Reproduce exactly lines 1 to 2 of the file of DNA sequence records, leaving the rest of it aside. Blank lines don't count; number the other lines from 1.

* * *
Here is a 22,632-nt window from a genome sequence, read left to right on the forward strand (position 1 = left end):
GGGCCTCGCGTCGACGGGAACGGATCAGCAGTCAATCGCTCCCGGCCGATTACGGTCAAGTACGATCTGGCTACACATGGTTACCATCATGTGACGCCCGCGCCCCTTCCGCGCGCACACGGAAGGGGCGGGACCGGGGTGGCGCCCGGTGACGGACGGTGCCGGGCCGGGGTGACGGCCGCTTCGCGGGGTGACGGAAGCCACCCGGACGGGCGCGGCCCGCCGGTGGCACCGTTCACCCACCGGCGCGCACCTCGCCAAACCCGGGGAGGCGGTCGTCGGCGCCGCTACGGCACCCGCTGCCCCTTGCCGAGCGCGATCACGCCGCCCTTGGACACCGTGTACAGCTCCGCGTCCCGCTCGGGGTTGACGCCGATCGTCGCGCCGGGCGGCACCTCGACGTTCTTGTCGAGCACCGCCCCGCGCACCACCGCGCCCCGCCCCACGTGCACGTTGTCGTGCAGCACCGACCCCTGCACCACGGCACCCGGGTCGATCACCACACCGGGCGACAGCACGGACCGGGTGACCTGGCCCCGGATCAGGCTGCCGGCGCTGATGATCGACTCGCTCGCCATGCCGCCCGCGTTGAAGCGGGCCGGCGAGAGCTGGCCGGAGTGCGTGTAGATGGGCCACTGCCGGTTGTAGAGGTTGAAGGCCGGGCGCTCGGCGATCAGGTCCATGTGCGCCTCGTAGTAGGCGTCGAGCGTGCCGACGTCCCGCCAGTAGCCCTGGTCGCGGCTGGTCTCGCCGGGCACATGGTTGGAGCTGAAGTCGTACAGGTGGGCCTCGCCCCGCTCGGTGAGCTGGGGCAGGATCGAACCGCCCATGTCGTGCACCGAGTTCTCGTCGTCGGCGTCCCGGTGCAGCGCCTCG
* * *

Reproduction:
Here is a 22,632-nt window from a genome sequence, read left to right on the forward strand (position 1 = left end):
GGGCCTCGCGTCGACGGGAACGGATCAGCAGTCAATCGCTCCCGGCCGATTACGGTCAAGTACGATCTGGCTACACATGGTTACCATCATGTGACGCCCGCGCCCCTTCCGCGCGCACACGGAAGGGGCGGGACCGGGGTGGCGCCCGGTGACGGACGGTGCCGGGCCGGGGTGACGGCCGCTTCGCGGGGTGACGGAAGCCACCCGGACGGGCGCGGCCCGCCGGTGGCACCGTTCACCCACCGGCGCGCACCTCGCCAAACCCGGGGAGGCGGTCGTCGGCGCCGCTACGGCACCCGCTGCCCCTTGCCGAGCGCGATCACGCCGCCCTTGGACACCGTGTACAGCTCCGCGTCCCGCTCGGGGTTGACGCCGATCGTCGCGCCGGGCGGCACCTCGACGTTCTTGTCGAGCACCGCCCCGCGCACCACCGCGCCCCGCCCCACGTGCACGTTGTCGTGCAGCACCGACCCCTGCACCACGGCACCCGGGTCGATCACCACACCGGGCGACAGCACGGACCGGGTGACCTGGCCCCGGATCAGGCTGCCGGCGCTGATGATCGACTCGCTCGCCATGCCGCCCGCGTTGAAGCGGGCCGGCGAGAGCTGGCCGGAGTGCGTGTAGATGGGCCACTGCCGGTTGTAGAGGTTGAAGGCCGGGCGCTCGGCGATCAGGTCCATGTGCGCCTCGTAGTAGGCGTCGAGCGTGCCGACGTCCCGCCAGTAGCCCTGGTCGCGGCTGGTCTCGCCGGGCACATGGTTGGAGCTGAAGTCGTACAGGTGGGCCTCGCCCCGCTCGGTGAGCTGGGGCAGGATCGAACCGCCCATGTCGTGCACCGAGTTCTCGTCGTCGGCGTCCCGGTGCAGCGCCTCG